Highways Agency to take more hands on control of maintenance contracts

The Highways Agency’s shift to government company status as Highways England, now confirmed with the passing of the Infrastructure Act, could be prompting a rethink on its maintenance contracting strategy to take more direct ownership of design, maintenance and construction.

 The Agency announced today that it is going to use East Midlands area 7 to take forward  a change in the way it works with its supply chain and separate the way it  runs design, routine maintenance and construction in the region.

Current strategy is to wrap up work into Asset Support Contracts and allow incumbent contractor/design teams to plan work against a set of outputs. Many of the ASCs have gone out to tender in recession with bids reflecting that economic terror but as recovery gathers paces the Agency is querying whether they can be delivered as proposed, particularly to quality targets.

Areas 4, 12, 1, 13 and 14 are continuing on a revised timetable. Area 7 was to be the last to move to the ASC system.

The Agency said that it is not doing away with ASCs. The first one to be let in area 2 has four to six years still to run.

Transition from Agency to Highways England means a different way of working, today’s announcement suggested. The new company is going to be directly responsible to road users and will be judged on customer satisfaction which means it needs to be seen to be more closely in control of the works on the network.

“We are committed to continually driving improvement in how our roads are maintained; improved and operated so that we can provide the best possible quality of service to road users,” the Agency said.

“As we go forward we will be using contract arrangements that best suit the particular type of work required.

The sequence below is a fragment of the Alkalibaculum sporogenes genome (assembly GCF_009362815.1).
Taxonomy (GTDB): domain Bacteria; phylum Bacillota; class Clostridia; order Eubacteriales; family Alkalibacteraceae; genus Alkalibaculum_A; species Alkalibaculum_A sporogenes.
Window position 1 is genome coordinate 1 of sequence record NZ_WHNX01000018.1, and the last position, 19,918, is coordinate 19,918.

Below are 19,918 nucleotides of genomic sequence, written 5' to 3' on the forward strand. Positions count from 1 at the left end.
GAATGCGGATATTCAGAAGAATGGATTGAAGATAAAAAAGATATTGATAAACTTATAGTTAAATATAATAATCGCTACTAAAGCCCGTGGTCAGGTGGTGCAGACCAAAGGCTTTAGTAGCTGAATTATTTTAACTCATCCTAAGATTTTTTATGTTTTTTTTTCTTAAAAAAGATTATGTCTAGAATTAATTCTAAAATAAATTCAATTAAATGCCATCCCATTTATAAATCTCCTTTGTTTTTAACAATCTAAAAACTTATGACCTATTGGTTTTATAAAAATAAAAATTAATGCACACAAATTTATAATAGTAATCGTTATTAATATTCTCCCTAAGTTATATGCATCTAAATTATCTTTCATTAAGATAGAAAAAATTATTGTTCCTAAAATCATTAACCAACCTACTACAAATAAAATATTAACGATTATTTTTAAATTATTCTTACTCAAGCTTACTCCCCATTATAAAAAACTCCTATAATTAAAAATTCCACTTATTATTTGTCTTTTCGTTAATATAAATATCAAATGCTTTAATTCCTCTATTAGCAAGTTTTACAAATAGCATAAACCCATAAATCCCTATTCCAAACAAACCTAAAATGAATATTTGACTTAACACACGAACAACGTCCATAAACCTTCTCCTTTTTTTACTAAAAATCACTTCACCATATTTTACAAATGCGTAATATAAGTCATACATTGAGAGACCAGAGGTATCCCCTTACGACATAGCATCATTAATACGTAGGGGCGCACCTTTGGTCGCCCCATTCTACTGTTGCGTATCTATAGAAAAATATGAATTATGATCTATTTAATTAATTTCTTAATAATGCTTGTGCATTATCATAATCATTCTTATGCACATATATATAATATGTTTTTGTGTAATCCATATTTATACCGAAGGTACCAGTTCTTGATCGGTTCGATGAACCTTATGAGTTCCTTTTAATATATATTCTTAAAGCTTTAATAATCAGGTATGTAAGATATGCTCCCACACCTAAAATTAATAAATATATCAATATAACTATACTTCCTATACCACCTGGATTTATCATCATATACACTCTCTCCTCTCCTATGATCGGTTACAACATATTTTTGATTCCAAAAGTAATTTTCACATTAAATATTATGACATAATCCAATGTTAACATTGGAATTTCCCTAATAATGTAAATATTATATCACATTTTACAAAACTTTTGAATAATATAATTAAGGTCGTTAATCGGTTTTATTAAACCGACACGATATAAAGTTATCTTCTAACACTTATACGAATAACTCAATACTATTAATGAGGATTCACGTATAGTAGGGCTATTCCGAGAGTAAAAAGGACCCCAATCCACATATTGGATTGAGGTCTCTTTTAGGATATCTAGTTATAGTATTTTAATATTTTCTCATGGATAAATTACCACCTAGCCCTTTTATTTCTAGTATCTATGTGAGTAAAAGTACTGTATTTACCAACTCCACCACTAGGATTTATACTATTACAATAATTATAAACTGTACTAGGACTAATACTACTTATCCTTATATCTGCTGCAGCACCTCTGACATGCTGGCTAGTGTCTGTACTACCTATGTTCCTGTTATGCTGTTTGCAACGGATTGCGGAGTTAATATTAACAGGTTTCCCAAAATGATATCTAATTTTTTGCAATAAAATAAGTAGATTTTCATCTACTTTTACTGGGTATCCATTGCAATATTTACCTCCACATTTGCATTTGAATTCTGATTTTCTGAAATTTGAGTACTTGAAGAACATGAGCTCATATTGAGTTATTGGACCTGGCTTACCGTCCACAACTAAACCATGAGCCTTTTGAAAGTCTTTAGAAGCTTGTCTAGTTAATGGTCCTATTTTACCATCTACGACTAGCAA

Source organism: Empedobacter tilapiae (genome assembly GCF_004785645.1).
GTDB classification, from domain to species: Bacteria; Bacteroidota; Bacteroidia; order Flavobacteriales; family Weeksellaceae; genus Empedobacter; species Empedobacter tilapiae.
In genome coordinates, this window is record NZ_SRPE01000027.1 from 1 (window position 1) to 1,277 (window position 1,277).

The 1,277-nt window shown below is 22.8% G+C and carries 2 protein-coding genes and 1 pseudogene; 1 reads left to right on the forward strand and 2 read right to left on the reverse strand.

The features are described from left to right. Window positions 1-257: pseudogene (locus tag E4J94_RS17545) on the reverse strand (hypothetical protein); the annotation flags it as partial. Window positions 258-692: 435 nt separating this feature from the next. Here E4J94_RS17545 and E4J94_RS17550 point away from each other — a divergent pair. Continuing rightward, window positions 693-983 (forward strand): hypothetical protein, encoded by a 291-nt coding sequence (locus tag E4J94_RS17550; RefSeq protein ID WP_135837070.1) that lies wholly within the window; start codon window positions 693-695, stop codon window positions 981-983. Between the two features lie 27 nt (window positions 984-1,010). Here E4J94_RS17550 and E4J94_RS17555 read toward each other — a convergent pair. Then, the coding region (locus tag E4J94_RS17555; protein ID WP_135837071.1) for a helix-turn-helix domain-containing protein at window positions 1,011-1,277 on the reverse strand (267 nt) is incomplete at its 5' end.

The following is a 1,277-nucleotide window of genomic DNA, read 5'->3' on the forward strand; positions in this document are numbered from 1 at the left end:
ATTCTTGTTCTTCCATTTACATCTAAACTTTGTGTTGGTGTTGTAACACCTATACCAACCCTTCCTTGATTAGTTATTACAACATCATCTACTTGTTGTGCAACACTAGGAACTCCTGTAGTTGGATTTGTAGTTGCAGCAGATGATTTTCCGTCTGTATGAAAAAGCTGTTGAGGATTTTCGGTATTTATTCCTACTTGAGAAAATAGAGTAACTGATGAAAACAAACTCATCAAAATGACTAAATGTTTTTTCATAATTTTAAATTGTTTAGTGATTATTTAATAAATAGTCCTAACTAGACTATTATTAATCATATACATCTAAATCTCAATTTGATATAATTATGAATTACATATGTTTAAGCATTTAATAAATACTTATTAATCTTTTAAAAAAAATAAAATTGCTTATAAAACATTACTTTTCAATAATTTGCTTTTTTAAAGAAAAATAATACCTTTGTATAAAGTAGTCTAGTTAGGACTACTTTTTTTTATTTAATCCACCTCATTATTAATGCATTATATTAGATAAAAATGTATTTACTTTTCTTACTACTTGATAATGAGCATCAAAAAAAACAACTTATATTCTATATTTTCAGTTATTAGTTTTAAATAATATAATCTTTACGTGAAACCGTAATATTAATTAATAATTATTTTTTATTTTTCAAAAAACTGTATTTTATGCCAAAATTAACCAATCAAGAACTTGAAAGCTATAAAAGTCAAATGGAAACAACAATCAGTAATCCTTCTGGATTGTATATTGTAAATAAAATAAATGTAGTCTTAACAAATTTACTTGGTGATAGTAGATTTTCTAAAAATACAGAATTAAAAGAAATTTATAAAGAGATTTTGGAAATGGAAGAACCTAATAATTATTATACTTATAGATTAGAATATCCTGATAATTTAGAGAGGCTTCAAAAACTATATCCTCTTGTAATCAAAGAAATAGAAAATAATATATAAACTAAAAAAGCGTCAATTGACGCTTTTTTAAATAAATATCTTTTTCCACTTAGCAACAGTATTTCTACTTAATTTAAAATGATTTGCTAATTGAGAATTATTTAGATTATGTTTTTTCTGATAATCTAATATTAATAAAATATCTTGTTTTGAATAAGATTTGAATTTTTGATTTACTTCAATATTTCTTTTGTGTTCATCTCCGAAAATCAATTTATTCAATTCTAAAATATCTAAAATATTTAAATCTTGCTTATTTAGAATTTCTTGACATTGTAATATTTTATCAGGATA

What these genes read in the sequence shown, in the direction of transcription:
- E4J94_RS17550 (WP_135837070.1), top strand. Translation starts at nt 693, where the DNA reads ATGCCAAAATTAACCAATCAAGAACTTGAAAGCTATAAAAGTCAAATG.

“Asset Support Contracts are one key part of the Agency’s ability to successfully deliver its objectives and we have successfully awarded six such contracts which are now operational in various parts of the country. We believe that by incorporating lessons learnt from our experience of these we will be able to award further ones which will be able to fully support the delivery of a significant increase in investment over the next five years.

“The procurement programme for the existing Asset Support Contracts will continue with a revised timetable with Areas 4 and 12 being invited to tender by mid-March and areas 1, 13 and 14 by the end of June.

“At the same time we recognise we need to take more ownership of investment decisions and increase our intelligence on local factors that influence where work is most needed. This will also help drive down cost; remove waste and provide the best possible value for money for taxpayers.

“We have an opportunity to do that where a contract is coming to the end of its term in the East Midlands, and so we will review the way that we work with our supply chain there to deliver maintenance and small improvements by separating how we manage and run design, routine maintenance and construction.”

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